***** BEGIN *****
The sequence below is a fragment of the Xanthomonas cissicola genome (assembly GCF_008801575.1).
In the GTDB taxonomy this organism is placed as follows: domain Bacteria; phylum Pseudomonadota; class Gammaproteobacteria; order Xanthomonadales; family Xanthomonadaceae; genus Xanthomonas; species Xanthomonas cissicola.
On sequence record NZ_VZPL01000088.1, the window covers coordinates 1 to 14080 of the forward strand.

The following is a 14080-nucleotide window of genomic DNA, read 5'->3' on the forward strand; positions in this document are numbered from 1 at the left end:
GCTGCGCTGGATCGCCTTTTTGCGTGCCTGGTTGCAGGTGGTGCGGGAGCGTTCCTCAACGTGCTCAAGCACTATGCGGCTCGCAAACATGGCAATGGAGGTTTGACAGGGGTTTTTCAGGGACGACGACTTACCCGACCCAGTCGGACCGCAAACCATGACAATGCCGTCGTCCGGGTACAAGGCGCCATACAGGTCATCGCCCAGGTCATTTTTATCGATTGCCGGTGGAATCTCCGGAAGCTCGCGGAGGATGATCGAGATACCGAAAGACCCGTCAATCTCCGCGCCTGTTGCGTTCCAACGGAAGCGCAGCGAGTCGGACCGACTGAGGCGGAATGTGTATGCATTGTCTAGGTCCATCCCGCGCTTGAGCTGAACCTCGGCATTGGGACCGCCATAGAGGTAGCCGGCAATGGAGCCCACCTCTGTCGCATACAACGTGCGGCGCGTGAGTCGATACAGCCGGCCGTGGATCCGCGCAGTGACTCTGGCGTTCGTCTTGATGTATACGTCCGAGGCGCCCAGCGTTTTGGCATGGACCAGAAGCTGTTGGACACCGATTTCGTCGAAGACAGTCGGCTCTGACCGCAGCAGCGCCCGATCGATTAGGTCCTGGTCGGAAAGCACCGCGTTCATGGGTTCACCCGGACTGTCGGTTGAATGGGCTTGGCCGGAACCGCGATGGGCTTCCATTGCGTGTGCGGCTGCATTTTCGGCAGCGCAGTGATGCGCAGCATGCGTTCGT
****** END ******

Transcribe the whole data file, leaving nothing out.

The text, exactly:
The sequence below is a fragment of the Xanthomonas cissicola genome (assembly GCF_008801575.1).
In the GTDB taxonomy this organism is placed as follows: domain Bacteria; phylum Pseudomonadota; class Gammaproteobacteria; order Xanthomonadales; family Xanthomonadaceae; genus Xanthomonas; species Xanthomonas cissicola.
On sequence record NZ_VZPL01000088.1, the window covers coordinates 1 to 14080 of the forward strand.

The following is a 14080-nucleotide window of genomic DNA, read 5'->3' on the forward strand; positions in this document are numbered from 1 at the left end:
GCTGCGCTGGATCGCCTTTTTGCGTGCCTGGTTGCAGGTGGTGCGGGAGCGTTCCTCAACGTGCTCAAGCACTATGCGGCTCGCAAACATGGCAATGGAGGTTTGACAGGGGTTTTTCAGGGACGACGACTTACCCGACCCAGTCGGACCGCAAACCATGACAATGCCGTCGTCCGGGTACAAGGCGCCATACAGGTCATCGCCCAGGTCATTTTTATCGATTGCCGGTGGAATCTCCGGAAGCTCGCGGAGGATGATCGAGATACCGAAAGACCCGTCAATCTCCGCGCCTGTTGCGTTCCAACGGAAGCGCAGCGAGTCGGACCGACTGAGGCGGAATGTGTATGCATTGTCTAGGTCCATCCCGCGCTTGAGCTGAACCTCGGCATTGGGACCGCCATAGAGGTAGCCGGCAATGGAGCCCACCTCTGTCGCATACAACGTGCGGCGCGTGAGTCGATACAGCCGGCCGTGGATCCGCGCAGTGACTCTGGCGTTCGTCTTGATGTATACGTCCGAGGCGCCCAGCGTTTTGGCATGGACCAGAAGCTGTTGGACACCGATTTCGTCGAAGACAGTCGGCTCTGACCGCAGCAGCGCCCGATCGATTAGGTCCTGGTCGGAAAGCACCGCGTTCATGGGTTCACCCGGACTGTCGGTTGAATGGGCTTGGCCGGAACCGCGATGGGCTTCCATTGCGTGTGCGGCTGCATTTTCGGCAGCGCAGTGATGCGCAGCATGCGTTCGT